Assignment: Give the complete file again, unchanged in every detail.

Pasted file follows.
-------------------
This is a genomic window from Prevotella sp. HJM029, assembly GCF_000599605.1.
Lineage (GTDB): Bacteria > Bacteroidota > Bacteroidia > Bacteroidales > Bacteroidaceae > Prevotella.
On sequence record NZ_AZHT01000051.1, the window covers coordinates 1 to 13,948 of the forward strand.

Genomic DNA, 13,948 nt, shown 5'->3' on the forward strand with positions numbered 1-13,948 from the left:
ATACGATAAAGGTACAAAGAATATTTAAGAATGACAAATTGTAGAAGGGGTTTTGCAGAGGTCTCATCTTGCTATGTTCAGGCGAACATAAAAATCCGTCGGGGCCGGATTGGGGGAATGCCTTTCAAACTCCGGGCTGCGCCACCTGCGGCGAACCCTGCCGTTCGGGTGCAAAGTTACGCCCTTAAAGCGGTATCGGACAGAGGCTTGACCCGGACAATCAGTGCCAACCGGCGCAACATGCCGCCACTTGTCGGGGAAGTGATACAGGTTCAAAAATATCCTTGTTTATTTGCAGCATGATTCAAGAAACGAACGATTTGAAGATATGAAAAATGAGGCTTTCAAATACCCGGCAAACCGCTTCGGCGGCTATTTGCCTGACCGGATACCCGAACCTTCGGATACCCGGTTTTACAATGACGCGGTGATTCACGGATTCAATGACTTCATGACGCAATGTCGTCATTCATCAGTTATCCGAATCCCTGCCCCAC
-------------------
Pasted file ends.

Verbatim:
This is a genomic window from Prevotella sp. HJM029, assembly GCF_000599605.1.
Lineage (GTDB): Bacteria > Bacteroidota > Bacteroidia > Bacteroidales > Bacteroidaceae > Prevotella.
On sequence record NZ_AZHT01000051.1, the window covers coordinates 1 to 13,948 of the forward strand.

Genomic DNA, 13,948 nt, shown 5'->3' on the forward strand with positions numbered 1-13,948 from the left:
ATACGATAAAGGTACAAAGAATATTTAAGAATGACAAATTGTAGAAGGGGTTTTGCAGAGGTCTCATCTTGCTATGTTCAGGCGAACATAAAAATCCGTCGGGGCCGGATTGGGGGAATGCCTTTCAAACTCCGGGCTGCGCCACCTGCGGCGAACCCTGCCGTTCGGGTGCAAAGTTACGCCCTTAAAGCGGTATCGGACAGAGGCTTGACCCGGACAATCAGTGCCAACCGGCGCAACATGCCGCCACTTGTCGGGGAAGTGATACAGGTTCAAAAATATCCTTGTTTATTTGCAGCATGATTCAAGAAACGAACGATTTGAAGATATGAAAAATGAGGCTTTCAAATACCCGGCAAACCGCTTCGGCGGCTATTTGCCTGACCGGATACCCGAACCTTCGGATACCCGGTTTTACAATGACGCGGTGATTCACGGATTCAATGACTTCATGACGCAATGTCGTCATTCATCAGTTATCCGAATCCCTGCCCCAC